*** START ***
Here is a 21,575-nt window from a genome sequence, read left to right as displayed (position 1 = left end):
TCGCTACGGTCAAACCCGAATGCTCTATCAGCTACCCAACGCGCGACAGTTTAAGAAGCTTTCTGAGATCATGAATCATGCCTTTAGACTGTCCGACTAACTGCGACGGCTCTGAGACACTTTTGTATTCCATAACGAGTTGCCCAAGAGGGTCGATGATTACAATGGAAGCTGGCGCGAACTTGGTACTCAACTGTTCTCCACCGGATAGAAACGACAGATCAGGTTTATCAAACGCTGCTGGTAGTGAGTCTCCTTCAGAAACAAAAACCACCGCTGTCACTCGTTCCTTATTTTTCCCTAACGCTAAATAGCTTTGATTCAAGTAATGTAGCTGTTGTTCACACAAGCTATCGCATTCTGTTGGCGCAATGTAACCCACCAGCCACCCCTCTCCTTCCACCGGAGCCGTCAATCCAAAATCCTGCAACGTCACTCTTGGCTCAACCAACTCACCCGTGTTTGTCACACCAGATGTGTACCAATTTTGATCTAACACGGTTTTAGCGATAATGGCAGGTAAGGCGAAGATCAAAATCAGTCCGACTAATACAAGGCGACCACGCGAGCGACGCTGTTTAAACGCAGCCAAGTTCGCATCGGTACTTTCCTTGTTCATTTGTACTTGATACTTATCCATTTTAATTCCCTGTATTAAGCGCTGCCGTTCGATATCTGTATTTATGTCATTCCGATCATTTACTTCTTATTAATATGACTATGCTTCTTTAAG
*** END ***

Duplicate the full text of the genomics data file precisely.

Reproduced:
Here is a 21,575-nt window from a genome sequence, read left to right as displayed (position 1 = left end):
TCGCTACGGTCAAACCCGAATGCTCTATCAGCTACCCAACGCGCGACAGTTTAAGAAGCTTTCTGAGATCATGAATCATGCCTTTAGACTGTCCGACTAACTGCGACGGCTCTGAGACACTTTTGTATTCCATAACGAGTTGCCCAAGAGGGTCGATGATTACAATGGAAGCTGGCGCGAACTTGGTACTCAACTGTTCTCCACCGGATAGAAACGACAGATCAGGTTTATCAAACGCTGCTGGTAGTGAGTCTCCTTCAGAAACAAAAACCACCGCTGTCACTCGTTCCTTATTTTTCCCTAACGCTAAATAGCTTTGATTCAAGTAATGTAGCTGTTGTTCACACAAGCTATCGCATTCTGTTGGCGCAATGTAACCCACCAGCCACCCCTCTCCTTCCACCGGAGCCGTCAATCCAAAATCCTGCAACGTCACTCTTGGCTCAACCAACTCACCCGTGTTTGTCACACCAGATGTGTACCAATTTTGATCTAACACGGTTTTAGCGATAATGGCAGGTAAGGCGAAGATCAAAATCAGTCCGACTAATACAAGGCGACCACGCGAGCGACGCTGTTTAAACGCAGCCAAGTTCGCATCGGTACTTTCCTTGTTCATTTGTACTTGATACTTATCCATTTTAATTCCCTGTATTAAGCGCTGCCGTTCGATATCTGTATTTATGTCATTCCGATCATTTACTTCTTATTAATATGACTATGCTTCTTTAAG